Queen’s University, Belfast BELFAST N. Ireland BT7 1NN UK Traditionally the Conference has been well
executed and attracts a very high standard of presentations. Papers
selected from the Medieval Chronicle Conference are published in a
journal by Rodopi. Programme available at

10-12 October 2008: The 28th Annual Harvard Celtic Colloquium. Call
for papers: The Harvard Celtic Department cordially invites proposals
for papers or works-in-progress on topics which relate directly to
Celtic studies (Celtic languages and literatures in any phase;
cultural, historical or social science topics; theoretical
perspectives, etc.). Papers concerning interdisciplinary research
with a Celtic focus are also invited. Attendance is free.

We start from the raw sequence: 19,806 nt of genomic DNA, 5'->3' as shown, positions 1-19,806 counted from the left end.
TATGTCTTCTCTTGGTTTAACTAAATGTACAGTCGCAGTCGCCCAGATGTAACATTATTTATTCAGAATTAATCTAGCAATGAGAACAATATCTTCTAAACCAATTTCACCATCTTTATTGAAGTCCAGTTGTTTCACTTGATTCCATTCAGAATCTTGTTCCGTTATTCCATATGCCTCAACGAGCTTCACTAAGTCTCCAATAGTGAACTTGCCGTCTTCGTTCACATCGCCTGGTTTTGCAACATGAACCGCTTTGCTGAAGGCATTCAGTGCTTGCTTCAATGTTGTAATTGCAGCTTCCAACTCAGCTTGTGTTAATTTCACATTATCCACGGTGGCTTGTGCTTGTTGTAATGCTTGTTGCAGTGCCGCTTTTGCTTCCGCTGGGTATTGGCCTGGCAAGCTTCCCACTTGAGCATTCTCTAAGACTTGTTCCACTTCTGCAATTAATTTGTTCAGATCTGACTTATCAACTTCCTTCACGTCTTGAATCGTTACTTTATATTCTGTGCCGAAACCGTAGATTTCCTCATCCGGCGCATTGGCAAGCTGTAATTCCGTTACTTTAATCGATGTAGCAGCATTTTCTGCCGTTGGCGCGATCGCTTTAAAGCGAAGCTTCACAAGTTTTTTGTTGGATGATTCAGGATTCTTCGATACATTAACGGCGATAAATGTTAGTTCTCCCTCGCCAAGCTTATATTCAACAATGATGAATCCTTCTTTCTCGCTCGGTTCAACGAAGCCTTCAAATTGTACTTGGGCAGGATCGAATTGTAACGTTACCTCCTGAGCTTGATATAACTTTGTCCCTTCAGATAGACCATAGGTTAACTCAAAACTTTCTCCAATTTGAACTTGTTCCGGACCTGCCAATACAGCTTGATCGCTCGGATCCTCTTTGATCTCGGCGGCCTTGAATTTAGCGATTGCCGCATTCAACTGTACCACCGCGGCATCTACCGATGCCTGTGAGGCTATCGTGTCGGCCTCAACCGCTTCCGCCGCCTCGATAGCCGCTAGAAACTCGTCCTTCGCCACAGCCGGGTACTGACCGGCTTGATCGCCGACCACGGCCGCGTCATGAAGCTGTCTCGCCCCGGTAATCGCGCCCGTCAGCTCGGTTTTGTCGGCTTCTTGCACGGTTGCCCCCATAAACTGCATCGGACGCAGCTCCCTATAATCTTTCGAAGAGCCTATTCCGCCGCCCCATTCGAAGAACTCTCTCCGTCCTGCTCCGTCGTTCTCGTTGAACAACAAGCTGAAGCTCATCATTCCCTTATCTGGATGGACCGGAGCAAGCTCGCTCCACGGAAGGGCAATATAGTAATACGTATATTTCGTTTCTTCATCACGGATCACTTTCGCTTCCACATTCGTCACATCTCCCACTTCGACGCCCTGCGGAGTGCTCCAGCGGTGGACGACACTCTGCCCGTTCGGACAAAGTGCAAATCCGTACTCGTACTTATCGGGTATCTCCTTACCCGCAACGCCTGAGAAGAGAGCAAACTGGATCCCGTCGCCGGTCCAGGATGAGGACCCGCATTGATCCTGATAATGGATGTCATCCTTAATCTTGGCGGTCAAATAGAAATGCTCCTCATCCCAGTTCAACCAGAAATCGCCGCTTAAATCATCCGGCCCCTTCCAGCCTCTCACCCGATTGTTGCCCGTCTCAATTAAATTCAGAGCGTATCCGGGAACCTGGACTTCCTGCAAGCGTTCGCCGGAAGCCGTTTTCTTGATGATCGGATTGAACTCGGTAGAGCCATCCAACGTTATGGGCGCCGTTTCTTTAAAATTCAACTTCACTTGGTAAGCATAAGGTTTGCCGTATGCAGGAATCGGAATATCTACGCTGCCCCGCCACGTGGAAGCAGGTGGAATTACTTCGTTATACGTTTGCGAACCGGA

Presentations should be no longer than twenty minutes. There will be
a short discussion period after each paper. Papers given at the
Colloquium may later be submitted for consideration by the editorial
committee for publication in the Proceedings of the Harvard Celtic
Colloquium. Potential presenters should send a 200-250 word abstract
suitable for reproduction, plus a brief biographical sketch (one-half
page max, not a full CV). We encourage online responses, but
submissions may also be sent by e-mail to, faxed,
or posted to the departmental address. If submitting proposals by
e-mail, please provide all the required information requested on the
Reply Form, including the abstract and biographical information, in
the body of the message. Further information and online submission